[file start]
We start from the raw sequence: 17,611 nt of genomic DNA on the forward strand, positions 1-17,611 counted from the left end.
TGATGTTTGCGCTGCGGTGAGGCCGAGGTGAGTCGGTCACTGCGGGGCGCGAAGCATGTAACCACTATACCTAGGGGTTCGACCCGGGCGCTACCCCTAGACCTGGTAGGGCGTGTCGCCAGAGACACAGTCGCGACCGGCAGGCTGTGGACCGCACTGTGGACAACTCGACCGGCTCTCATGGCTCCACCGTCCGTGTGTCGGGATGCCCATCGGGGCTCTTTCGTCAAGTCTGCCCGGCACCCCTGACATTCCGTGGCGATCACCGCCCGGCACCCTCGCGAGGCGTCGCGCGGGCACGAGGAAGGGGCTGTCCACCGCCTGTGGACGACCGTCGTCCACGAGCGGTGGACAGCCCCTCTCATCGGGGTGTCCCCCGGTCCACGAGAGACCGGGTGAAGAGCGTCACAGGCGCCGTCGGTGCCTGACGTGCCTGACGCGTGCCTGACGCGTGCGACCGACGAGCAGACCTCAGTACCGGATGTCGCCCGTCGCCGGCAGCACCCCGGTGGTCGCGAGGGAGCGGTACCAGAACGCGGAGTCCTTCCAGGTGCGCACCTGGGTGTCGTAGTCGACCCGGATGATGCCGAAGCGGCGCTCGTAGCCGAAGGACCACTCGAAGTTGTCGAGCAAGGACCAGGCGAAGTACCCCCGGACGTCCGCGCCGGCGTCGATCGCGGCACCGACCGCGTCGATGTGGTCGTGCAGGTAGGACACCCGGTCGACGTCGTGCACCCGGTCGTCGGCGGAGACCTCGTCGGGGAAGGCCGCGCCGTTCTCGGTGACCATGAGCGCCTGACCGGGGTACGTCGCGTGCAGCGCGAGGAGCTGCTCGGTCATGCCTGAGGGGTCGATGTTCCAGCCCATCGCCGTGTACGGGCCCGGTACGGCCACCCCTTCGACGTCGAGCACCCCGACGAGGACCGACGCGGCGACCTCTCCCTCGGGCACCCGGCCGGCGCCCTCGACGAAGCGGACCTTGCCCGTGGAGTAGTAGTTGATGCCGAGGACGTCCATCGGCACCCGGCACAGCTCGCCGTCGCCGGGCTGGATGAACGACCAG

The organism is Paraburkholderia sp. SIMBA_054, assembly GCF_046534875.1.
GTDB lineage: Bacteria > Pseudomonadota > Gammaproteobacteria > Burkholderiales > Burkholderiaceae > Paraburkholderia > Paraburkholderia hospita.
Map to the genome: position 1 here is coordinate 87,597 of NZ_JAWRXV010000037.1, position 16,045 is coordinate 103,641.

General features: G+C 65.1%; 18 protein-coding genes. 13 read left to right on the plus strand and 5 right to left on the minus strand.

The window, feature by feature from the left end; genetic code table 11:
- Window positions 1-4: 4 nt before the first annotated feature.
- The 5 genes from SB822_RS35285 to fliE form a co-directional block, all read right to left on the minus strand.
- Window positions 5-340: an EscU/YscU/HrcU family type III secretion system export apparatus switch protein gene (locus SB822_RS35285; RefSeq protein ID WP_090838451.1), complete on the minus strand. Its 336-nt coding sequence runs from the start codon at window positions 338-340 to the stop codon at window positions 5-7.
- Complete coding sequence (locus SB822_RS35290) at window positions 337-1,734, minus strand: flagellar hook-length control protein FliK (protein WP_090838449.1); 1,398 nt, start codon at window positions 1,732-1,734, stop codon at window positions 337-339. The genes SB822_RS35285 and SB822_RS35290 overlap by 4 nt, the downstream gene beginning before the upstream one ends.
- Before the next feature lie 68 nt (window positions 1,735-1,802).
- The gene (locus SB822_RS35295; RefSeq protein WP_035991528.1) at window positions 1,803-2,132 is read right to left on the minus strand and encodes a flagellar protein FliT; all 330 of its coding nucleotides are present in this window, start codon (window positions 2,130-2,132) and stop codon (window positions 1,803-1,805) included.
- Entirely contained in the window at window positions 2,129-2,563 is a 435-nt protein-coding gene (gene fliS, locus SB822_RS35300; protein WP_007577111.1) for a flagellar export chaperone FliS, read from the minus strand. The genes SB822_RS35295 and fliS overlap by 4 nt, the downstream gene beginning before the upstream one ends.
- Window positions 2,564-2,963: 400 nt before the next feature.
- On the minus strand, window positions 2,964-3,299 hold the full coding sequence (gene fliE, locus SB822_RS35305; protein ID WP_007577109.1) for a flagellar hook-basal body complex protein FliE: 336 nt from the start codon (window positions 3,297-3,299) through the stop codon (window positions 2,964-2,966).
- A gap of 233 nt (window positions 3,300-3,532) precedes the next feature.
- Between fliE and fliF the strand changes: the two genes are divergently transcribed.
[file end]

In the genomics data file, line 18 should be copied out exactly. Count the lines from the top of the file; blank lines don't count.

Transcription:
- Between fliE and fliF the strand changes: the two genes are divergently transcribed.